Bike of the Week: George Woodman’s Smoking Black Fish
One creative French builder gives an 88-year-old Belgian classic the woodgrain treatment.
Over in France, there's a custom bike builder with the distinctly non-Gallic name of George Woodman. A master of both metal- and woodworking, Woodman – whose real name is, sadly, not George Woodman but Sebastien Valliergues – takes weird, mostly forgotten antique bikes and turns them into symphonies of steel, aluminum, oak, and elm.Today's Bike of the Week is the fourth of Woodman's creations, and it's a real weird one – a 1929 250cc Fabrique Nationale M70.
Fabrique Nationale, or FN as it's typically called, is a Belgian munitions company famous for the FN FAL battle rifle and the Browning Hi-Power semi-automatic pistol. Founded in 1889 as the Fabrique Nationale d'Armes de Guerre, FN has been making high-quality civilian and military arms for more than a century. The company also built motorcycles from 1901 until 1967 (I had no idea. Guess it's time for some reading. -JM). During that time, FN produced the world’s very first production four-cylinder bike, and was an early adopter of unit construction engines. Though the Belgian marque was well known for its four-barrel power-plants, FN continued to innovate with its single-cylinder models, including the extremely popular M70. A rugged, well-built machine, the M70 was dubbed ‘The Sahara’ after two French army officers and a Belgian mechanic famously traversed around 4,000-miles of the North African desert aboard 348cc M70’s.
The M70 also boasted pretty impressive specs on paper, with a reported top-speed of close to 60mph and a claimed 112mpg. More importantly, FN’s “Sahara” was incredibly reliable. The reputation for speed, efficiency, and reliability made these bikes attractive to buyers. It also very likely played a part in Woodman's choice of such an obscure bike for his project.
“I was always very attracted to the very old machines from the ‘30s. I find that to be the most elegant period of vehicle design, especially the first racing bikes,” Woodman explained.
READ MORE: Motorcycle History: Shaft Drive
After patiently scouring the interwebs and various classifieds, a beautifully restored 1929 FN M70B popped up for sale in Eastern France near the Swiss border. It goes without saying that many vintage moto-enthusiasts will scoff at the idea of chopping up a classic antique bike, but Woodman had an idea for redesigning the FN through the use of hand-made wooden and aluminum parts. He wanted to work with the M70B’s design, to gussy it up without creating a new beast entirely. The new wood and aluminum seat is one of the two main focal-points of this wood-clad one-off, the other is the hand-formed wooden cowl.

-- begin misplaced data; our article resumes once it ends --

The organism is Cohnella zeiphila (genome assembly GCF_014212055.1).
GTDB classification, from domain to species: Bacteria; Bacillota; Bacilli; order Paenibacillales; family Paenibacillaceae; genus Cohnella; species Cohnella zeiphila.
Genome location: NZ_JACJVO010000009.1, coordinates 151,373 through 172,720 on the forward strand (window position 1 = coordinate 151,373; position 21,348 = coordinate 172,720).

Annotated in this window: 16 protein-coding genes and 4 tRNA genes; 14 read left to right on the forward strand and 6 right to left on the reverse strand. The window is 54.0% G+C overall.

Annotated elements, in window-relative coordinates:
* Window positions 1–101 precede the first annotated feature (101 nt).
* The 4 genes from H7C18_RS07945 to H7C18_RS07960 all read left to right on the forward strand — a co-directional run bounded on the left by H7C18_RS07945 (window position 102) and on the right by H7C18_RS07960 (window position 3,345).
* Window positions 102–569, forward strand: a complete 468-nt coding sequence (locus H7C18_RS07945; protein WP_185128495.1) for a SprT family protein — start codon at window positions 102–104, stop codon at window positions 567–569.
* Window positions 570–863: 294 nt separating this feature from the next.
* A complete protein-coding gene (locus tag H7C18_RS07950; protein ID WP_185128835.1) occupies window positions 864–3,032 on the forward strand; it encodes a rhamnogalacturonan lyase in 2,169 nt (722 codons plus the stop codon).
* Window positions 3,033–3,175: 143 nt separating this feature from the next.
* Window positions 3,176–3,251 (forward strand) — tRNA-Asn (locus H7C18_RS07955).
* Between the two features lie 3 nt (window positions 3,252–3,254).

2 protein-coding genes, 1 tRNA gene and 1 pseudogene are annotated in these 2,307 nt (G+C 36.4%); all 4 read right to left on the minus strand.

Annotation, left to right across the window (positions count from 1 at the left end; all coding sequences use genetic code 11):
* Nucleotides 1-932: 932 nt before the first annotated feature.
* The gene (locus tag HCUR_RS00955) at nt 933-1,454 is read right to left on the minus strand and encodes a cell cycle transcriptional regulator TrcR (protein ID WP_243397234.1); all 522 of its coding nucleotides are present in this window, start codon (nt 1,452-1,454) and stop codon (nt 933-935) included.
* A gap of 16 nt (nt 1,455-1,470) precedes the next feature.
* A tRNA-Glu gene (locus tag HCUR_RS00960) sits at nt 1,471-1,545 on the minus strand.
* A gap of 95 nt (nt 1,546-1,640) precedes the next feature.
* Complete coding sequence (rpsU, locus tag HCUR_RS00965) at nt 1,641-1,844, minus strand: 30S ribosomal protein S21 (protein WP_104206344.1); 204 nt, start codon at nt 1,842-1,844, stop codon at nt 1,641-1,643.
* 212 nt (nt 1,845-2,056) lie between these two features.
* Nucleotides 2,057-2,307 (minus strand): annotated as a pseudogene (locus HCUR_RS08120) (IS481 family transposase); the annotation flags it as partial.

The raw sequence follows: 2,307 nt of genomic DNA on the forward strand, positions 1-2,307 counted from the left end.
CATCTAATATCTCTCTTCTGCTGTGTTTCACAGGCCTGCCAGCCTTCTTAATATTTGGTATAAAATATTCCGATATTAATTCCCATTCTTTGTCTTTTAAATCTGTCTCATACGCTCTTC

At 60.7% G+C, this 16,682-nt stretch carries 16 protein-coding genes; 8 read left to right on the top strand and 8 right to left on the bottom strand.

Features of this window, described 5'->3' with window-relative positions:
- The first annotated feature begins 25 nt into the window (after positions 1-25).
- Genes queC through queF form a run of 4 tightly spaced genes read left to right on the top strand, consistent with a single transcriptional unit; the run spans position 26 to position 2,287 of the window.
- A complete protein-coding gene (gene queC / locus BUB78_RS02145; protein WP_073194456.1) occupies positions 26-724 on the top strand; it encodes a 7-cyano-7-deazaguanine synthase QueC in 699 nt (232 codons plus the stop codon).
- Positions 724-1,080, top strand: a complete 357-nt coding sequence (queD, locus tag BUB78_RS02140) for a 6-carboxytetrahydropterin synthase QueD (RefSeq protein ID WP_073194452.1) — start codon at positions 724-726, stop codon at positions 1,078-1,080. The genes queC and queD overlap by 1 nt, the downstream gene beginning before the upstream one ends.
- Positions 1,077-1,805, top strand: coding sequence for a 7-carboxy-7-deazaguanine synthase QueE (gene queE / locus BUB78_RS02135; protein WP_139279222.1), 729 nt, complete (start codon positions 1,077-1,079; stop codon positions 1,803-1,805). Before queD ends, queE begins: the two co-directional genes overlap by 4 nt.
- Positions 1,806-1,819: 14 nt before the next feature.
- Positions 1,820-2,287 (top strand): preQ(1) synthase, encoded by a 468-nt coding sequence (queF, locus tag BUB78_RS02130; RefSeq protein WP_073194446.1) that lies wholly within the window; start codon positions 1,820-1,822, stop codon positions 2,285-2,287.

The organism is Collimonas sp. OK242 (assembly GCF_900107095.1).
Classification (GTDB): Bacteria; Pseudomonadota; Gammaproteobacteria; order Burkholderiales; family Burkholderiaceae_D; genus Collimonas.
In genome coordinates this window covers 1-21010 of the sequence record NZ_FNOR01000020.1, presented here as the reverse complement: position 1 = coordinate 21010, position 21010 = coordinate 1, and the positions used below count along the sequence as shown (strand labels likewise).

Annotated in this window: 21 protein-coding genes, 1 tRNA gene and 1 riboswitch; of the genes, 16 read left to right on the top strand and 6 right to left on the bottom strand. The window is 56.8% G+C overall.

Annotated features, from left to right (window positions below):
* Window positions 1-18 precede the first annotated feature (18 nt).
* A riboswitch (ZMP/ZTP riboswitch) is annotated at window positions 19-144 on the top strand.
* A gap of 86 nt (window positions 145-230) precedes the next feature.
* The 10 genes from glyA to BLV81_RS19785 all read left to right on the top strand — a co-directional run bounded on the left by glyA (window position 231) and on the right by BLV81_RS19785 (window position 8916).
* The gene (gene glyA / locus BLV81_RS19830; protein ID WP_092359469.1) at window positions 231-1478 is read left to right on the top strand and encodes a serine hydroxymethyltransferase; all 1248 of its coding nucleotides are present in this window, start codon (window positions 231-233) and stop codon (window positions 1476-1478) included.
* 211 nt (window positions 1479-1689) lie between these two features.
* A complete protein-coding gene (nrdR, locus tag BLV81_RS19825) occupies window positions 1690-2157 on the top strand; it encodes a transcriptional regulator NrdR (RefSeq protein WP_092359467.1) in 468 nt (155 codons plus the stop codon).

The aforementioned wooden front cowl houses the modern offset headlight and serves as a key aesthetic detail that gives the build much of its personality. Additional wooden components, such as a guard for the single’s velocity stack intake and a foot-catch for the bike’s stand, complete the bike's organic-mechanical look. A bespoke set of handlebars were created to give the bike a more race-oriented feel and riding position to go with the long seat. Because the FN donor had already undergone an extensive restoration just prior to Woodman coming into possession of it, the bike required very little engine work. The final step involved Woodman etching a fish onto the FN’s fishtail exhaust which is where this build’s ‘Smoking Black Fish’ moniker comes from.
New wiring was run to the head and taillights and a new lithium ion battery was added to keep everything running. The manual spark advance and fuel mix controls were retained to give the bike a distinct, old-school charm.
Woodman is based in Biarritz along the coast of France, a town you may know from hosting the Wheels and Waves festival, and his bikes have run the popular ‘Punk’s Peak’ event which is held just a stone’s throw from Biarritz.
The Smoking Black Fish build is a great example of builders thinking outside the box. I also love seeing people take skills from outside the moto-world and incorporating them into a build, not unlike the engraving from last week’s Bike of the Week. Taking on an 88-year-old model project is pretty ambitious on its own, but Valliergues definitely proved himself with this FN. If his previous builds are any indication, this won’t be the last awesome, one-off, wood-clad custom we see from the Biarritz-based builder.
If you know of a bike that you think deserves to be RideApart's next Bike of the Week, drop us a line at firstname.lastname@example.org